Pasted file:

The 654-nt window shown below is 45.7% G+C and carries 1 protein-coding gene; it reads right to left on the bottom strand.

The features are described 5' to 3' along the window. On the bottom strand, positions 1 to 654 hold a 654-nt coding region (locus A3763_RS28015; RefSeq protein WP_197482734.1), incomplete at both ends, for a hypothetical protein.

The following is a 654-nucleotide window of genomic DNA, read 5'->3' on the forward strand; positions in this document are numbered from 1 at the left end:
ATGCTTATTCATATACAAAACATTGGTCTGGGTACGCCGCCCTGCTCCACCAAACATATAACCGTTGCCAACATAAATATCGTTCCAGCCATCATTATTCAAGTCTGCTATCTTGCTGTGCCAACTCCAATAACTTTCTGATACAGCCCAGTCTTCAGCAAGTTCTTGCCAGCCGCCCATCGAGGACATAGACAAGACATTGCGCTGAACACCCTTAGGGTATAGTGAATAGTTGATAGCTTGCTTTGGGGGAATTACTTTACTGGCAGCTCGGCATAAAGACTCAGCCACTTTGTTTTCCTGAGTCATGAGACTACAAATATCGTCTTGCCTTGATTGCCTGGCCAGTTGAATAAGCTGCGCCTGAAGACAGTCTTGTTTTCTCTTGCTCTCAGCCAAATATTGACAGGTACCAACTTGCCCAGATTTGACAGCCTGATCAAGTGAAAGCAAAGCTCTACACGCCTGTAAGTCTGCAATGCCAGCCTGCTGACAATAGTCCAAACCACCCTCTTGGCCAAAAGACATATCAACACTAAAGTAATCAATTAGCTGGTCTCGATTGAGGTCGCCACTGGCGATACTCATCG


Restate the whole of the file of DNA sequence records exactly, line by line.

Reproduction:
The 654-nt window shown below is 45.7% G+C and carries 1 protein-coding gene; it reads right to left on the bottom strand.

The features are described 5' to 3' along the window. On the bottom strand, positions 1 to 654 hold a 654-nt coding region (locus A3763_RS28015; RefSeq protein WP_197482734.1), incomplete at both ends, for a hypothetical protein.

The following is a 654-nucleotide window of genomic DNA, read 5'->3' on the forward strand; positions in this document are numbered from 1 at the left end:
ATGCTTATTCATATACAAAACATTGGTCTGGGTACGCCGCCCTGCTCCACCAAACATATAACCGTTGCCAACATAAATATCGTTCCAGCCATCATTATTCAAGTCTGCTATCTTGCTGTGCCAACTCCAATAACTTTCTGATACAGCCCAGTCTTCAGCAAGTTCTTGCCAGCCGCCCATCGAGGACATAGACAAGACATTGCGCTGAACACCCTTAGGGTATAGTGAATAGTTGATAGCTTGCTTTGGGGGAATTACTTTACTGGCAGCTCGGCATAAAGACTCAGCCACTTTGTTTTCCTGAGTCATGAGACTACAAATATCGTCTTGCCTTGATTGCCTGGCCAGTTGAATAAGCTGCGCCTGAAGACAGTCTTGTTTTCTCTTGCTCTCAGCCAAATATTGACAGGTACCAACTTGCCCAGATTTGACAGCCTGATCAAGTGAAAGCAAAGCTCTACACGCCTGTAAGTCTGCAATGCCAGCCTGCTGACAATAGTCCAAACCACCCTCTTGGCCAAAAGACATATCAACACTAAAGTAATCAATTAGCTGGTCTCGATTGAGGTCGCCACTGGCGATACTCATCG